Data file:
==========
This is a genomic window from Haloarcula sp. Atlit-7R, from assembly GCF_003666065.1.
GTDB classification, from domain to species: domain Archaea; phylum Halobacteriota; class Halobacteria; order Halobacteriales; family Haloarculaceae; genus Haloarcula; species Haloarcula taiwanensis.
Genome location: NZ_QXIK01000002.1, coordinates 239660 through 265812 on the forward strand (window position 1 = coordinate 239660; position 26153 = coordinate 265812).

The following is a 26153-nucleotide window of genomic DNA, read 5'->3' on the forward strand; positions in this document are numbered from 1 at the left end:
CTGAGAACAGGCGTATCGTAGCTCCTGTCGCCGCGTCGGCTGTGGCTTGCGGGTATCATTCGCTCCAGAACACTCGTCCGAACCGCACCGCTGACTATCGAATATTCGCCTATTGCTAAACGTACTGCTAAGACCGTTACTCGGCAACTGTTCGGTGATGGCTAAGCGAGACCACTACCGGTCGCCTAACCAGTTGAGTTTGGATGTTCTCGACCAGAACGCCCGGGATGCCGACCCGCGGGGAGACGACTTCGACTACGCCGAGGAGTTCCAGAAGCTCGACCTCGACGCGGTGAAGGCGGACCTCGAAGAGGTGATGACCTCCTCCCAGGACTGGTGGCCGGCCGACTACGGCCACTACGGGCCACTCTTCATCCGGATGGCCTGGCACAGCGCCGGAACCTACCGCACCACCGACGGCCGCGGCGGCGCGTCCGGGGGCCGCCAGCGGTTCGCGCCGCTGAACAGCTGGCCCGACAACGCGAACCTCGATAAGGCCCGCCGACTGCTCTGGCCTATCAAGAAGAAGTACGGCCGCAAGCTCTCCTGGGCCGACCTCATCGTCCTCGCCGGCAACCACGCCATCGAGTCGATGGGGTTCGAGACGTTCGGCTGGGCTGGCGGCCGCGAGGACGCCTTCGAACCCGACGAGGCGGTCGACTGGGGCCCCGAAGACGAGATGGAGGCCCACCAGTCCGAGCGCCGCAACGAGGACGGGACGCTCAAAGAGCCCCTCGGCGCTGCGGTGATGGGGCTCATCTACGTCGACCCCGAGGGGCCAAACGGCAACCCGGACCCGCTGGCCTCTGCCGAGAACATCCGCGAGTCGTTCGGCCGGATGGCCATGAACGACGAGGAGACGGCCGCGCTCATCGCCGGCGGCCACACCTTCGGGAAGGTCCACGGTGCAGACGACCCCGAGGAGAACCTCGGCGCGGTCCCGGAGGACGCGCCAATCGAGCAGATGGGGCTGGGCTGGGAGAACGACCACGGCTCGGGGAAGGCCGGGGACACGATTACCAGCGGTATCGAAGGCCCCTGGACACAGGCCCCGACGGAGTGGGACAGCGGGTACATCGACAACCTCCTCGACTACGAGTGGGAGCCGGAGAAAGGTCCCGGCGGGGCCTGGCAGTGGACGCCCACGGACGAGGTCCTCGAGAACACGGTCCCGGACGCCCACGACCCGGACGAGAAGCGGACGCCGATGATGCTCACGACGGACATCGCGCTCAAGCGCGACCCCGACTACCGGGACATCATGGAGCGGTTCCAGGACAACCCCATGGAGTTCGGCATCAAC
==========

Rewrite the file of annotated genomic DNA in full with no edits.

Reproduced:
This is a genomic window from Haloarcula sp. Atlit-7R, from assembly GCF_003666065.1.
GTDB classification, from domain to species: domain Archaea; phylum Halobacteriota; class Halobacteria; order Halobacteriales; family Haloarculaceae; genus Haloarcula; species Haloarcula taiwanensis.
Genome location: NZ_QXIK01000002.1, coordinates 239660 through 265812 on the forward strand (window position 1 = coordinate 239660; position 26153 = coordinate 265812).

The following is a 26153-nucleotide window of genomic DNA, read 5'->3' on the forward strand; positions in this document are numbered from 1 at the left end:
CTGAGAACAGGCGTATCGTAGCTCCTGTCGCCGCGTCGGCTGTGGCTTGCGGGTATCATTCGCTCCAGAACACTCGTCCGAACCGCACCGCTGACTATCGAATATTCGCCTATTGCTAAACGTACTGCTAAGACCGTTACTCGGCAACTGTTCGGTGATGGCTAAGCGAGACCACTACCGGTCGCCTAACCAGTTGAGTTTGGATGTTCTCGACCAGAACGCCCGGGATGCCGACCCGCGGGGAGACGACTTCGACTACGCCGAGGAGTTCCAGAAGCTCGACCTCGACGCGGTGAAGGCGGACCTCGAAGAGGTGATGACCTCCTCCCAGGACTGGTGGCCGGCCGACTACGGCCACTACGGGCCACTCTTCATCCGGATGGCCTGGCACAGCGCCGGAACCTACCGCACCACCGACGGCCGCGGCGGCGCGTCCGGGGGCCGCCAGCGGTTCGCGCCGCTGAACAGCTGGCCCGACAACGCGAACCTCGATAAGGCCCGCCGACTGCTCTGGCCTATCAAGAAGAAGTACGGCCGCAAGCTCTCCTGGGCCGACCTCATCGTCCTCGCCGGCAACCACGCCATCGAGTCGATGGGGTTCGAGACGTTCGGCTGGGCTGGCGGCCGCGAGGACGCCTTCGAACCCGACGAGGCGGTCGACTGGGGCCCCGAAGACGAGATGGAGGCCCACCAGTCCGAGCGCCGCAACGAGGACGGGACGCTCAAAGAGCCCCTCGGCGCTGCGGTGATGGGGCTCATCTACGTCGACCCCGAGGGGCCAAACGGCAACCCGGACCCGCTGGCCTCTGCCGAGAACATCCGCGAGTCGTTCGGCCGGATGGCCATGAACGACGAGGAGACGGCCGCGCTCATCGCCGGCGGCCACACCTTCGGGAAGGTCCACGGTGCAGACGACCCCGAGGAGAACCTCGGCGCGGTCCCGGAGGACGCGCCAATCGAGCAGATGGGGCTGGGCTGGGAGAACGACCACGGCTCGGGGAAGGCCGGGGACACGATTACCAGCGGTATCGAAGGCCCCTGGACACAGGCCCCGACGGAGTGGGACAGCGGGTACATCGACAACCTCCTCGACTACGAGTGGGAGCCGGAGAAAGGTCCCGGCGGGGCCTGGCAGTGGACGCCCACGGACGAGGTCCTCGAGAACACGGTCCCGGACGCCCACGACCCGGACGAGAAGCGGACGCCGATGATGCTCACGACGGACATCGCGCTCAAGCGCGACCCCGACTACCGGGACATCATGGAGCGGTTCCAGGACAACCCCATGGAGTTCGGCATCAAC